Good international development changes lives and communities for the better. The change is demonstrable and it’s for the long term. We believe transformational development has six key characteristics.
What does it mean that cbm is a Christian international development organization? It absolutely does NOT mean that we provide our services only to those who accept our faith. It does mean that we strive to value every last person as Jesus values them. There are no lost causes. No one beyond God’s love and grace.
If we’re going to reach the poorest of the poor, we need to reach out into the communities where the poorest people live. We need grassroots advocates who are trusted within those communities. These are our front-line workers finding and referring people in need of medical care, helping to change attitudes in these communities, teaching parents better nutrition for their children, training moms and dads to do basic physiotherapy with their child with a disability. The official name for this way of working is Community Based Rehabilitation and we are world leaders in this field.
Not only do our services need to reach into communities, but the services need to be “owned” locally. For this reason, cbm chooses to work through local hospitals, schools, community programs, rather than setting up our own shop. This collaboration makes our work better – in terms of local expertise, cultural appropriateness and sustainability.
4. Rights Based
While providing medical and rehabilitative solutions at the family level and advocating at the grassroots community level, we also advocate for inclusion of disability within powerful, international policy-making bodies and development agencies. We work within the framework of the UN Convention on the Rights of Persons with Disabilities (CRPD), the UN Convention on the Rights of the Child (CRC) as well as the Sustainable Development Goals (SDGs).
There are many cautionary tales of top-down development schemes gone wrong. Without consulting the very people a program aims to serve, pumps go unused, clinics go unattended, microfinance loans disappear without return for the family… more than 100 years of experience and expertise has taught us the wisdom of “nothing about us, without us”.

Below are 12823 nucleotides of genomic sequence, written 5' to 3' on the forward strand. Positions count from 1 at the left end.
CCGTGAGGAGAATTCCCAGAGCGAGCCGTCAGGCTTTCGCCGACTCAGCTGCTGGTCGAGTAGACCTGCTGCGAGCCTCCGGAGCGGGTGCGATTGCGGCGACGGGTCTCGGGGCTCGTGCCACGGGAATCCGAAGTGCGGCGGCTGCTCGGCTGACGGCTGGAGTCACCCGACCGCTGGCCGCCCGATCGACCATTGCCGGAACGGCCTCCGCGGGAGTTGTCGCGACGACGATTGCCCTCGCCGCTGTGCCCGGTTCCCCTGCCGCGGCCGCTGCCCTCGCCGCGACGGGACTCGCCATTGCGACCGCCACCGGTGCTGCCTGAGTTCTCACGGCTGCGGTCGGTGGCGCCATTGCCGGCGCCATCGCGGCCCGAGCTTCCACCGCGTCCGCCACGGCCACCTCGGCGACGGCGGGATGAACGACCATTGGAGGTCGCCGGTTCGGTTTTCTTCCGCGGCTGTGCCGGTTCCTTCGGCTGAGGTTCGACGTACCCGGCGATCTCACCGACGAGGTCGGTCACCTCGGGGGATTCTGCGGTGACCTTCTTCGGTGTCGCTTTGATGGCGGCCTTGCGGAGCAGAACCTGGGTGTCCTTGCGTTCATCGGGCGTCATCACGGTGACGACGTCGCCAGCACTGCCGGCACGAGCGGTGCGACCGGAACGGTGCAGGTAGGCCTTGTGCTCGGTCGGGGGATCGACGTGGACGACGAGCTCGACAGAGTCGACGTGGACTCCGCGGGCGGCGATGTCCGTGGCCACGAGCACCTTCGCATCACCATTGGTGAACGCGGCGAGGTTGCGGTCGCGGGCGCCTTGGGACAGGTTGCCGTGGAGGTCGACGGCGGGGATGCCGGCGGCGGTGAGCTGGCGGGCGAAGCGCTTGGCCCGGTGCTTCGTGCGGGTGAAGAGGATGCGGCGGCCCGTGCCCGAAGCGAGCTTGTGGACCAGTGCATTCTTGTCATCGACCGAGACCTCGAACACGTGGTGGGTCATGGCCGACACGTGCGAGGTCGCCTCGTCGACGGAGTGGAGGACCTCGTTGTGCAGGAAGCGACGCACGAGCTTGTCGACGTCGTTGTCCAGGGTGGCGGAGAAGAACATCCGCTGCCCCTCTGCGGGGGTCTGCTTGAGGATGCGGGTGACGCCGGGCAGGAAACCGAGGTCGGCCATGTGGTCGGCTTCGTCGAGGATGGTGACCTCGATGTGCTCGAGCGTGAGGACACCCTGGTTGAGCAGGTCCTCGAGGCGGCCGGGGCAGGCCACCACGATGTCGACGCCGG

The best innovation addresses real needs with real solutions. It asks how can we work smarter, faster, reach further. Here are three real solutions we are piloting…
- 3D Printability
Millions of children in our world aren’t getting the prosthetic limbs they need to walk, run, play, thrive… there aren’t enough trained prosthetic technicians to make the complex custom prosthetic limbs in need. So we are partnering with the University of Toronto and Autodesk and our partner hospital in Uganda to 3D print prosthetic sockets in 6 hours rather than hand-make them in 6 days. Hope for some of the poorest kids in the world.
- Inclusive homes for the poorest families
We do our best to avoid reinventing wheels. We’d rather partner with other global development experts in distributing emergency food aid or in microfinance loans… So it made sense that we would partner with Habitat for Humanity to pilot a joint build of accessible homes for families in Ethiopia living with the added challenge of disability. 40 homes in two years is just a start.
- Jobs, jobs, jobs…
When we ask the moms and dads we serve what they most want, they answer “Jobs” – to feed their families, to keep their kids in school, to break free of poverty. We are piloting an initiative in Malawi working with existing microfinance institutions, asking them to provide loans for people with disabilities – to make their services inclusive. We are willing to back the loan because we believe our clients will be successful in repaying their loans. We’re out to change microfinance in the countries in which we work – overcoming assumptions and stigma and opening it up to entrepreneurs, regardless of their disabilities.